BOSTON -- For a few survivors of childhood cancer, the pain, depression, and other aspects of diagnosis and treatment can turn thoughts in adulthood to suicide, a study here suggested.
BOSTON, Aug. 18 -- For a few survivors of childhood cancer, the pain, depression, and other aspects of diagnosis and treatment can turn thoughts in adulthood to suicide, a study here suggested.
Of 226 adult survivors of childhood cancer, 29 (13%), reported suicidal symptoms nearly two decades after diagnosis and successful treatment , said Christopher J. Recklitis, Ph.D., M.P.H., of the Dana-Farber Cancer Institute here, and colleagues reported in the Aug. 20 issue of the Journal of Clinical Oncology.
"Despite the substantial literature describing suicidality in patients undergoing cancer therapy, few studies have examined suicidal symptoms in the years after treatment," Dr. Recklitis and colleagues wrote.
Their study involved 100 men and 126 women ages 18 to 64 (average age: 28). Their average age at cancer diagnosis was 10, and the average time since diagnosis was 18 years. Childhood cancers included lymphomas (33%), leukemias (32%), Wilm's tumor (7.5%), and other solid tumors (13%).
During a routine follow-up visit to a cancer survivor clinic, the participants underwent an array of psychological and quality-of-life assessments, including the Beck Depression Inventory and the Beck Scale for Suicidal Ideation.
Of the 29 participants reporting suicidal ideation, nine (nearly 4%) had attempted suicide. In addition, one participant not reporting suicidal ideation had also attempted suicide. Although the study did not use a control group for comparison, "survivors in the study reported higher rates of suicidal symptoms than expected based on normative population reports," the investigators said.
Further analysis identified several risk factors associated with suicidal symptoms:
There was a trend toward poorer physical functioning also being a risk factor, but it did not reach statistical significance (P=.075).
"A relationship between pain and suicidality has been reported previously in cancer patients, but these results extend those findings by indicating that the relationship persists into the survivorship period," the investigators said.
Pain and poor physical functioning can result from radiation or surgical damage to bone and muscle tissue, impairing one's ability to walk or carry out the tasks of everyday life, Dr. Recklitis said in an interview.
Such chronic pain and difficulty can contribute to feelings of depression and hopelessness, he added.
However, only 11 of the 29 participants with suicidal ideation scored high enough on the Beck Depression Inventory to indicate clinically significant depression. "This has important implications for developing programs to identify those cancer survivors at risk for suicidal symptoms because it implies that screening for depression alone may not be adequate," the authors wrote.
Cranial radiation treatment, once widely used in leukemia treatment, may increase the likelihood of suicidal symptoms because it has been linked to neuropsychological problems and sometimes causes physical disfigurement, the authors said. They noted that concern about one's physical appearance was also identified as a risk factor for suicidal symptoms (P<.001).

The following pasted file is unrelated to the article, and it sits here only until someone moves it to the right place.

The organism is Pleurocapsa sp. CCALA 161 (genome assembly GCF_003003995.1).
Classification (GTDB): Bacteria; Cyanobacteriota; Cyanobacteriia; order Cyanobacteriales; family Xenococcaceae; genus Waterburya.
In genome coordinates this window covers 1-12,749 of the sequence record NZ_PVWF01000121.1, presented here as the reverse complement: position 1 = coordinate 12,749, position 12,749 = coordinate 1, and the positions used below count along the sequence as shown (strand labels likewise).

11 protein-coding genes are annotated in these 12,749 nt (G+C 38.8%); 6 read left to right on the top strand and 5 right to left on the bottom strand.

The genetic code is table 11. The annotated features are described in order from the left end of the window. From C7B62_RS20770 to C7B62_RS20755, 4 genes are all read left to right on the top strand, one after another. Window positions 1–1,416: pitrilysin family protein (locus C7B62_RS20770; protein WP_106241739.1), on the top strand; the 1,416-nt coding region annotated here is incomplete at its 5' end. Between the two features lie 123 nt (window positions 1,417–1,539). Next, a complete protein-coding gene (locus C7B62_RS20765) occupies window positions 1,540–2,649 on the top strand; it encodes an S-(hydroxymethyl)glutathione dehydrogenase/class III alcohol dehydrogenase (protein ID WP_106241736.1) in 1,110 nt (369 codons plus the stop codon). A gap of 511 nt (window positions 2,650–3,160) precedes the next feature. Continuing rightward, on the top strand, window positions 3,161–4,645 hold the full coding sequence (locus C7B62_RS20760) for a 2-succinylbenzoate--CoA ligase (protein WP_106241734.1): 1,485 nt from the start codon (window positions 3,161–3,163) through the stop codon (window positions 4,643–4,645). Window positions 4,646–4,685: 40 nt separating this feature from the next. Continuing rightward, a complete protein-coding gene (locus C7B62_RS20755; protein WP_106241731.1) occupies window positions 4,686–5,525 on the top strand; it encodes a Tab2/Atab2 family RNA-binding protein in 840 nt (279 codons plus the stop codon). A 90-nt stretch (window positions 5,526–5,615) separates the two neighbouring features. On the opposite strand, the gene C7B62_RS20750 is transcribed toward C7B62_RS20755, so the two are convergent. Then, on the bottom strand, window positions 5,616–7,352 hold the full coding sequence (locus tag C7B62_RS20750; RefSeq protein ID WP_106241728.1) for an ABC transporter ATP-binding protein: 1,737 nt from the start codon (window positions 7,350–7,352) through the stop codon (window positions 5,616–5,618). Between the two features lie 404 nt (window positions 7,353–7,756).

Intense doses of cranial radiation could cause problems with learning and memory, which could lead to frustration and problems in school or at work, which in turn might raise the risk for depression, he said.
Younger children may be more vulnerable to the toxic effects of cranial radiation treatment, which may help explain why a younger age at diagnosis was a risk factor, the authors said.
On the other hand, children also tend to be diagnosed with leukemia at a younger age, compared with other cancers, Dr. Recklitis said. Even if leukemia patients did not undergo cranial radiation, their course of therapy was much longer and more intense than others, which may be linked to later physical and psychological problems, he said.
Now that many leukemia patients are treated without cranial radiation, future studies should be able to more accurately assess the impact of this type of therapy on suicide risk by comparing those who received it with those who didn't, the authors said.
Although cranial radiation may be a big factor behind the study results, it is certainly not the only one, Dr. Recklitis said. Chronic pain and limited physical functioning also contributed to suicide risk even in patients who had not undergone cranial radiation, he pointed out.
"Although the vast majority of survivors reported no suicidality, the significant minority of survivors with thoughts of ending their lives is a serious concern," the authors said.
"The association with physical health and pain is important because these represent potentially treatable conditions for which survivors may seek follow-up care," they added.
The study suggested that researchers studying cancer survivors should make certain they take into account both physical and emotional factors affecting health, the authors said.
"Similarly, in clinical care, providers from different disciplines can independently assess different domains of physical and psychological well-being, but only by integrating these perspectives can they develop an accurate understanding of the survivor's health and quality of life," they concluded.